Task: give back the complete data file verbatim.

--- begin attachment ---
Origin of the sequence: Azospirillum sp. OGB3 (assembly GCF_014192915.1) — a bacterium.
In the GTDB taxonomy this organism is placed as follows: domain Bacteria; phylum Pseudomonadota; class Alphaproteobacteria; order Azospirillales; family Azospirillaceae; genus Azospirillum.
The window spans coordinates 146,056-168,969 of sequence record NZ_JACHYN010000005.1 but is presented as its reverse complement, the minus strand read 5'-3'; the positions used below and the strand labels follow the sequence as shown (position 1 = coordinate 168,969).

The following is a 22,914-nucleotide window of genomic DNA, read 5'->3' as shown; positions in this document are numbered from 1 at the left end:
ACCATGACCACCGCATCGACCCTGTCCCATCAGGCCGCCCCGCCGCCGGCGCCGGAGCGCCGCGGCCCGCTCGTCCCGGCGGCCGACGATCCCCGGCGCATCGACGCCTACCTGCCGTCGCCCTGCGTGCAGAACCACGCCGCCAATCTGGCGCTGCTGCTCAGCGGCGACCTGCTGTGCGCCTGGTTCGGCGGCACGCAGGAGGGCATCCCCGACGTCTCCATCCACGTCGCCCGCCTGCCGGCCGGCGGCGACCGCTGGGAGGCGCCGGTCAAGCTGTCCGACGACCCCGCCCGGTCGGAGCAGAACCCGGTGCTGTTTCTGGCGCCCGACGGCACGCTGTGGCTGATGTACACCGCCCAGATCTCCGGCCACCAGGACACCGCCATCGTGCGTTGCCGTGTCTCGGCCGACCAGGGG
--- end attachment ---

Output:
Origin of the sequence: Azospirillum sp. OGB3 (assembly GCF_014192915.1) — a bacterium.
In the GTDB taxonomy this organism is placed as follows: domain Bacteria; phylum Pseudomonadota; class Alphaproteobacteria; order Azospirillales; family Azospirillaceae; genus Azospirillum.
The window spans coordinates 146,056-168,969 of sequence record NZ_JACHYN010000005.1 but is presented as its reverse complement, the minus strand read 5'-3'; the positions used below and the strand labels follow the sequence as shown (position 1 = coordinate 168,969).

The following is a 22,914-nucleotide window of genomic DNA, read 5'->3' as shown; positions in this document are numbered from 1 at the left end:
ACCATGACCACCGCATCGACCCTGTCCCATCAGGCCGCCCCGCCGCCGGCGCCGGAGCGCCGCGGCCCGCTCGTCCCGGCGGCCGACGATCCCCGGCGCATCGACGCCTACCTGCCGTCGCCCTGCGTGCAGAACCACGCCGCCAATCTGGCGCTGCTGCTCAGCGGCGACCTGCTGTGCGCCTGGTTCGGCGGCACGCAGGAGGGCATCCCCGACGTCTCCATCCACGTCGCCCGCCTGCCGGCCGGCGGCGACCGCTGGGAGGCGCCGGTCAAGCTGTCCGACGACCCCGCCCGGTCGGAGCAGAACCCGGTGCTGTTTCTGGCGCCCGACGGCACGCTGTGGCTGATGTACACCGCCCAGATCTCCGGCCACCAGGACACCGCCATCGTGCGTTGCCGTGTCTCGGCCGACCAGGGG